NASA to Announce Spinning Star Discoveries Thursday

An artist's conception of the pulsar at the center of the Crab Nebula, with a Hubble Space Telescope photo of the nebula in the background.
An artist's conception of the pulsar at the center of the Crab Nebula, with a Hubble Space Telescope photo of the nebula in the background. Researchers using the VERITAS telescope array have discovered pulses of high-energy gamma rays coming from this object. (Image credit: David A. Aguilar / NASA / ESA)

NASA will announce new discoveries about strange, super-dense spinning stars called pulsars on Thursday (Nov. 3).

The space agency will hold a press conference at 2 p.m. EDT (1800 GMT) on Thursday to discuss the new findings, which were made with the help of NASA's Fermi Gamma-ray Space Telescope, officials said in a media advisory.

Pulsars form when massive stars die in supernova explosions and their remnants collapse into compact objects made only of particles called neutrons. When a mass weighing as much as the sun is packed into a tiny space the size of a city, the conserved angular momentum causes the resulting neutron star to spin very rapidly, and to emit a ray of high-energy light that sweeps around like a lighthouse beam.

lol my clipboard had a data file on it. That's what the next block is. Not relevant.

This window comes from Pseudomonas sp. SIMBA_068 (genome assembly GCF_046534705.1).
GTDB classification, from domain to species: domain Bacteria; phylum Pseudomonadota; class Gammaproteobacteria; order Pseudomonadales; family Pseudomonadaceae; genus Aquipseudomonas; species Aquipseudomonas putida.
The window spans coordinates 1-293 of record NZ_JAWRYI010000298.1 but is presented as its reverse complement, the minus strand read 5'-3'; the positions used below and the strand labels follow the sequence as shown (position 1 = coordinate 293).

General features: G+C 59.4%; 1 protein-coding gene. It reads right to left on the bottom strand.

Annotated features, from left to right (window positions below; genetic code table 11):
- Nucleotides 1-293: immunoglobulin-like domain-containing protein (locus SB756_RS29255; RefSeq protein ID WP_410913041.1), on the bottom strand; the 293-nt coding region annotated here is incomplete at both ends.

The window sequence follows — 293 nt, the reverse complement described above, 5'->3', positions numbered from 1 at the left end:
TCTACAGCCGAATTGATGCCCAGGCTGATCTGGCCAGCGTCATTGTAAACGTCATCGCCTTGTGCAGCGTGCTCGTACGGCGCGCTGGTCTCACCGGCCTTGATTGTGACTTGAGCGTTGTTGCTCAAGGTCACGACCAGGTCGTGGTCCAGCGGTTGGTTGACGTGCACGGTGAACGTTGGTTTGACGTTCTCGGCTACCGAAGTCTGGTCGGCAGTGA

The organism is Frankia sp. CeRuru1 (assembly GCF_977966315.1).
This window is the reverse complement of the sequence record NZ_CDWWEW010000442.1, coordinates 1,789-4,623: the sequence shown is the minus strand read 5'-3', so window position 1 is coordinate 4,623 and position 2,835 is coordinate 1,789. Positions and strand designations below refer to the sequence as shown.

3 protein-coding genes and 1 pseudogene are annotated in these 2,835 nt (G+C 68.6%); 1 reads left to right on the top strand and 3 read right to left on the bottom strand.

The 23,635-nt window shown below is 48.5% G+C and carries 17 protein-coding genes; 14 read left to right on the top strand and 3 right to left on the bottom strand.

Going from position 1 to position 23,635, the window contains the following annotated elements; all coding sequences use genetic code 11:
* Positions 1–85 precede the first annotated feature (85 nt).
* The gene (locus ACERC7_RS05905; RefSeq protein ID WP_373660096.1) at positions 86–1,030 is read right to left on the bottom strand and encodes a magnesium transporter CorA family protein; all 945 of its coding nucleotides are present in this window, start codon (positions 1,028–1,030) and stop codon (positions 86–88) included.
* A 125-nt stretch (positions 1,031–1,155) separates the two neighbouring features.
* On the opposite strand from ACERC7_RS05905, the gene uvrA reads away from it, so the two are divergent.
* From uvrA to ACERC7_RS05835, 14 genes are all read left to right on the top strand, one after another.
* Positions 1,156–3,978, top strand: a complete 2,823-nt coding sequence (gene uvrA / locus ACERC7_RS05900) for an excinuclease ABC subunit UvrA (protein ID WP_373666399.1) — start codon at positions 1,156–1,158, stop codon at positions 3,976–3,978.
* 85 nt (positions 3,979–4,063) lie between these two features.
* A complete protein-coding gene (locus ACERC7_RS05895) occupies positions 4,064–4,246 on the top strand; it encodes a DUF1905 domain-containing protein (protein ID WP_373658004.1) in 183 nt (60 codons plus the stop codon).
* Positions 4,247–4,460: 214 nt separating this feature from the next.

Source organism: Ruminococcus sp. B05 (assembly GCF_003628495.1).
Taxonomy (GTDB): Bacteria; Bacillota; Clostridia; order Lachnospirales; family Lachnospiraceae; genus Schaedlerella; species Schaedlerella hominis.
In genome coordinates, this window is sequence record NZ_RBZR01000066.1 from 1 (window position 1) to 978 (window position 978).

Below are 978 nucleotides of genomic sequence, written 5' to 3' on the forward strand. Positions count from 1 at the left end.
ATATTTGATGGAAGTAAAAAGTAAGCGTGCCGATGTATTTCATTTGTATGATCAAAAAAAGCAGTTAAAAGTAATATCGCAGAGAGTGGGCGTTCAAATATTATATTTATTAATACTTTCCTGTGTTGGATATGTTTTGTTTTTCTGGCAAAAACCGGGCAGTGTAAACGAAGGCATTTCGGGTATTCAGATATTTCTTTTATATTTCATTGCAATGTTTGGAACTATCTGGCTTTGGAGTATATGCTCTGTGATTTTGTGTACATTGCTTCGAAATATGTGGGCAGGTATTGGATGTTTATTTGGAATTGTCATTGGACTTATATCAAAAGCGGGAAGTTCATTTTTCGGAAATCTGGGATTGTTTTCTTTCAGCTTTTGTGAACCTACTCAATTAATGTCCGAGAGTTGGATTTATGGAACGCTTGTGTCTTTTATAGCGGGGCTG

Astronomers can detect this light, making a pulsar the closest thing to a black hole that scientists can observe directly, officials said. Some pulsars spin at tens of thousands of revolutions per minute, faster than the blades of a kitchen blender.

Participants in Thursday's press conference are:

  • Paulo Freire, astrophysicist, Max Planck Institute for Radio Astronomy in Bonn, Germany
  • Pablo Saz Parkinson, astrophysicist, University of California at Santa Cruz
  • Bruce Allen, director, Max Planck Institute for Gravitational Physics in Hanover, Germany
  • Victoria Kaspi, physics professor, McGill University in Montreal

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